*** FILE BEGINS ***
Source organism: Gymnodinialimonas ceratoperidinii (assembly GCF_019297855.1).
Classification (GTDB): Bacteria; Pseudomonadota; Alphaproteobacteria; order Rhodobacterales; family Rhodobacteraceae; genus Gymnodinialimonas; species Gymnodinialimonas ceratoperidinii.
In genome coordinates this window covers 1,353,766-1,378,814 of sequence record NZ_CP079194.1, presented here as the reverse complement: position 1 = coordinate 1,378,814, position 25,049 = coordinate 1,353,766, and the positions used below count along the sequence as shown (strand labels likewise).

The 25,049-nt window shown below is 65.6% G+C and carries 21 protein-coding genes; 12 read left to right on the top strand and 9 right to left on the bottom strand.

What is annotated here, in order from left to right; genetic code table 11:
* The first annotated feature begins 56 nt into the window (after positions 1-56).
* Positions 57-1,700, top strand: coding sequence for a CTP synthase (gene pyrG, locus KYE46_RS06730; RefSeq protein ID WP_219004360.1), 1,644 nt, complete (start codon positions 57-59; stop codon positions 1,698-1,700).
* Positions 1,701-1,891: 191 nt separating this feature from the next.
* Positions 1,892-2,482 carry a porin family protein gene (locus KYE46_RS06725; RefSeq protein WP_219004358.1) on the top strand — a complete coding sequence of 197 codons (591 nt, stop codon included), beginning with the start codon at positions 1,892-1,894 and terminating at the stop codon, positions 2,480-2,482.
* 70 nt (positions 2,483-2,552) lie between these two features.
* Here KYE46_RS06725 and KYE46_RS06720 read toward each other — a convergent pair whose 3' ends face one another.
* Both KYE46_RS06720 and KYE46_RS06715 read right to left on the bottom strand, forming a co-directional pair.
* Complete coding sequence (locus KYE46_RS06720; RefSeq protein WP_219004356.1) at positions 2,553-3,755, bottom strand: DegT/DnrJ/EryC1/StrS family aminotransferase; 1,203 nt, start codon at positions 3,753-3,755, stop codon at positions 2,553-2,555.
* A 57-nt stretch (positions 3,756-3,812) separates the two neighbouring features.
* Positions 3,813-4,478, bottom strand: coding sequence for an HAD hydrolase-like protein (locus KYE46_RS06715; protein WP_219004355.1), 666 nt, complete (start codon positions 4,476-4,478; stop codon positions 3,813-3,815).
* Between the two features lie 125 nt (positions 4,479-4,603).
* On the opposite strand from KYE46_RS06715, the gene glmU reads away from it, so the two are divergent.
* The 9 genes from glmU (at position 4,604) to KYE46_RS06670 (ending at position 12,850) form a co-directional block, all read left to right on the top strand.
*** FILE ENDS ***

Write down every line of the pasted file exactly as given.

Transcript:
Source organism: Gymnodinialimonas ceratoperidinii (assembly GCF_019297855.1).
Classification (GTDB): Bacteria; Pseudomonadota; Alphaproteobacteria; order Rhodobacterales; family Rhodobacteraceae; genus Gymnodinialimonas; species Gymnodinialimonas ceratoperidinii.
In genome coordinates this window covers 1,353,766-1,378,814 of sequence record NZ_CP079194.1, presented here as the reverse complement: position 1 = coordinate 1,378,814, position 25,049 = coordinate 1,353,766, and the positions used below count along the sequence as shown (strand labels likewise).

The 25,049-nt window shown below is 65.6% G+C and carries 21 protein-coding genes; 12 read left to right on the top strand and 9 right to left on the bottom strand.

What is annotated here, in order from left to right; genetic code table 11:
* The first annotated feature begins 56 nt into the window (after positions 1-56).
* Positions 57-1,700, top strand: coding sequence for a CTP synthase (gene pyrG, locus KYE46_RS06730; RefSeq protein ID WP_219004360.1), 1,644 nt, complete (start codon positions 57-59; stop codon positions 1,698-1,700).
* Positions 1,701-1,891: 191 nt separating this feature from the next.
* Positions 1,892-2,482 carry a porin family protein gene (locus KYE46_RS06725; RefSeq protein WP_219004358.1) on the top strand — a complete coding sequence of 197 codons (591 nt, stop codon included), beginning with the start codon at positions 1,892-1,894 and terminating at the stop codon, positions 2,480-2,482.
* 70 nt (positions 2,483-2,552) lie between these two features.
* Here KYE46_RS06725 and KYE46_RS06720 read toward each other — a convergent pair whose 3' ends face one another.
* Both KYE46_RS06720 and KYE46_RS06715 read right to left on the bottom strand, forming a co-directional pair.
* Complete coding sequence (locus KYE46_RS06720; RefSeq protein WP_219004356.1) at positions 2,553-3,755, bottom strand: DegT/DnrJ/EryC1/StrS family aminotransferase; 1,203 nt, start codon at positions 3,753-3,755, stop codon at positions 2,553-2,555.
* A 57-nt stretch (positions 3,756-3,812) separates the two neighbouring features.
* Positions 3,813-4,478, bottom strand: coding sequence for an HAD hydrolase-like protein (locus KYE46_RS06715; protein WP_219004355.1), 666 nt, complete (start codon positions 4,476-4,478; stop codon positions 3,813-3,815).
* Between the two features lie 125 nt (positions 4,479-4,603).
* On the opposite strand from KYE46_RS06715, the gene glmU reads away from it, so the two are divergent.
* The 9 genes from glmU (at position 4,604) to KYE46_RS06670 (ending at position 12,850) form a co-directional block, all read left to right on the top strand.